Wednesday, December 17, 2014

Monkey-Selfie Guy Still Thinks He Has Copyright

The infamous Macaca Nigra selfie (via Wikimedia)

The infamous Macaca Nigra selfie (via Wikimedia)

I guess having the U.S. Copyright Office issue a draft of its Compendium of U.S. Copyright Office Practices and specifically point out that photos taken by monkeys are a good example of something that can’t be registered is not enough. There’s hope, and there’s Obama hope. Good luck with that, buddy!


Is the Portrayal of Unprotected Sex a Matter of Free Speech?


A Los Angeles voter-approved law that requires actors in pornographic films to wear condoms was upheld by the Ninth Circuit Court of Appeals over the objection of adult-film makers, who claim the portrayal of unprotected sex is a matter of free speech.


Do Artists Always Own What They Create?


Here’s a good overview of copyright and the work-for-hire doctrine. Definitely a must-read if you hire others to create for you and/or if you are hired by others to create for them. If you think you know the legal definitions of “employee” and “independent contractor,” think again!


American Eagle and “Ahol Sniffs Glue” Settle Copyright Suit

According to Law 360, American Eagle Outfitters has reached a settlement with artist David Anasagasti, aka Ahol Sniffs Glue, who claimed the American Eagle infringed his copyrighted graffiti works in an advertising campaign.

Earlier story here.


Judge Rules $1.7 million Copyright Infringement Verdict Is Perfectly Fine

I mean, did Monster Beverage really think that using five Beastie Boys songs to sell their products was fair use?


What Responsibility Does a City Have to Its Public Art?

Tempest, as originally installed by artist, Brian Tolle, at the Bass Museum of Art, 2010.

Let’s start off with the following: if a city commissions a public art project from an artist, at the cost, excuse me, at the tax-payer cost of more than $400,000, then I believe we can safely say that the responsibility the city owes to its property is pretty obvious. More so, the responsibility it has to its tax-base is even greater. But, perhaps both are inseparable.

It’s just come to our attention that the City of Miami Beach has, without the artist’s consent, taken it upon themselves to remove a public sculpture, Tempest, installed in Collins Park (at the Bass Museum of Art) in 2010 by artist Brian Tolle. But why?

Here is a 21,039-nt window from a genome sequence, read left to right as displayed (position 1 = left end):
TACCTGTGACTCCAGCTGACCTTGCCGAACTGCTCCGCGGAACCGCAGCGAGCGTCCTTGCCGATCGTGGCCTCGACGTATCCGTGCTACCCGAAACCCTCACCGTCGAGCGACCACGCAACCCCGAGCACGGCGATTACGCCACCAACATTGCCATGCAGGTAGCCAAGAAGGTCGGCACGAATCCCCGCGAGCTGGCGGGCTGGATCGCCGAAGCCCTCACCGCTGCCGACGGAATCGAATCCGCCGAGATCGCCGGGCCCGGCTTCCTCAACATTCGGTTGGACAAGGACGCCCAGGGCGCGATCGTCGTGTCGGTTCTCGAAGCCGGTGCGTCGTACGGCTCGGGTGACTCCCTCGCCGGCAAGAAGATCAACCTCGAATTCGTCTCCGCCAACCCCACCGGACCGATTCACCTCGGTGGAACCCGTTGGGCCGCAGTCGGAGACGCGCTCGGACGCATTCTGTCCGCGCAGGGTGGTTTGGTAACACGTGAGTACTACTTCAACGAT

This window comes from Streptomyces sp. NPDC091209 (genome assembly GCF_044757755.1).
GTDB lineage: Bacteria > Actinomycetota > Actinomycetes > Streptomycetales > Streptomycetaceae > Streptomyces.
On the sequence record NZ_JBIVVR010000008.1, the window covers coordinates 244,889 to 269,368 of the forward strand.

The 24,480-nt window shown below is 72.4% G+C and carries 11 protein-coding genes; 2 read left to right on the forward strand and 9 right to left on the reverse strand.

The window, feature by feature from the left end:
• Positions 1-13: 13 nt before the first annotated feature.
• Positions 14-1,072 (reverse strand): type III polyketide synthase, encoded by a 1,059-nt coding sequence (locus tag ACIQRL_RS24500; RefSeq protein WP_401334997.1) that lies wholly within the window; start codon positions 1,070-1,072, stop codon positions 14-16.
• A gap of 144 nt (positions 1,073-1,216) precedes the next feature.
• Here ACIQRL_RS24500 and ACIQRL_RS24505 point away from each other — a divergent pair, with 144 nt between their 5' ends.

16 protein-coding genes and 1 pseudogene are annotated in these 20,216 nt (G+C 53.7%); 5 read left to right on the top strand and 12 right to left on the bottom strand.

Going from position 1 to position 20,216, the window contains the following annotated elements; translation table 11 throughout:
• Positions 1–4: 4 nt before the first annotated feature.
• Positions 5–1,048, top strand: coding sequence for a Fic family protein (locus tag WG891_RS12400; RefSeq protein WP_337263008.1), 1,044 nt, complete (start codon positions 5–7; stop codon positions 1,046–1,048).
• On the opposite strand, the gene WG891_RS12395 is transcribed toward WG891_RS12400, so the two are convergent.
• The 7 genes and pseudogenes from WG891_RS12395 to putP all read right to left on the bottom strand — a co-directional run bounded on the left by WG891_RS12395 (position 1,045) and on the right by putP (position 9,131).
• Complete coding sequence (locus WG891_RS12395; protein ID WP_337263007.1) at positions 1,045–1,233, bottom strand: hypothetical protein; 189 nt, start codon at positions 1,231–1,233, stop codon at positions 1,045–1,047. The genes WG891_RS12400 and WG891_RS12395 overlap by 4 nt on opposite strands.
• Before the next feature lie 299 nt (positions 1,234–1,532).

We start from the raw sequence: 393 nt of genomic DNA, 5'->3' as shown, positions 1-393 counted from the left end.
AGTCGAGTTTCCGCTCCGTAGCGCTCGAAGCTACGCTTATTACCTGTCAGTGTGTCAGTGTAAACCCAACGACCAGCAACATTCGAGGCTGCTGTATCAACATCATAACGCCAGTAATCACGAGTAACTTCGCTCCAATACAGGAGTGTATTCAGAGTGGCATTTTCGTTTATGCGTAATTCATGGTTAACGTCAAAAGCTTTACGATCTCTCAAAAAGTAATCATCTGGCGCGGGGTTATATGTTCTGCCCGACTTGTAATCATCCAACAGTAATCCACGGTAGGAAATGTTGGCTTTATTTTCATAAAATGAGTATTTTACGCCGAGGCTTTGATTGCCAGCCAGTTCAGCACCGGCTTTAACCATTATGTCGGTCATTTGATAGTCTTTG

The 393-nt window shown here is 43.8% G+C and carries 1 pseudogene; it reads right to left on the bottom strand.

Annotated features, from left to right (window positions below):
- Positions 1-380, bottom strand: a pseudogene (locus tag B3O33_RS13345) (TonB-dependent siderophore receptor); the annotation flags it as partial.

According to Tolle (via The Art Newspaper), the City of Miami Beach failed to maintain the art work, allowing it to be vandalized and used as a “toilet.” Why the City would allow this to happen to a work of art is beyond comprehension, but even more alarming is the fact that this is a $400,000+ work of art. As Tolle’s attorney, Donn Zaretsky notes, “the city is responsible for maintaining the [art] work.” We agree.

Take a look at the image of Tolle’s sculpture. Note the materials and installation. It doesn’t appear to us that this sculptural art work could be safely removed without suffering any damage. This is key because if it was (and is) damaged, can you say, moral rights violation? Remember that in the U.S., under the 1990 Visual Artists Rights Act, a visual artist has — among other rights — the right to prevent the use of one’s name on any work that has been distorted, mutilated, or modified in a way that would be prejudicial to the artist’s honor or reputation, and s/he also has the right to prevent any distortion, mutilation, or modification that would prejudice the artist’s honor or reputation.

Did the City not seek out recommendations for the care and maintenance of Tolle’s art work? Did City officials really think that removing (and possibly damaging or destroying) Tolle’s art work without Tolle’s consent would be cheaper than cleaning and maintaining the art work? In essence what we’re asking is, did the City just think that it could do as it pleased with a legally protected work of art, and with complete disregard to the artist’s wishes?

If this sounds familiar, our readers may remember the Mass MoCA v. Christoph Büchel lawsuit fiasco, brought to you, the taxpayer, by gross institutional incompetence and arrogance. And let’s not forget how that institutional tragedy also damaged the museum’s reputation in the eyes of many artists, curators, critics, and donors. One can only hope the same is not levied on the Bass Museum of Art or the City of Miami Beach.

It appears that post-removal, Tempest is somewhere in the vicinity of Miami Beach, but no confirmation on this as of yet. We will have more as this story develops.


Quote of the Day

“Support for the arts — merde! A government-supported artist is an incompetent whore!” – Robert A. Heinlein, Stranger in a Strange Land


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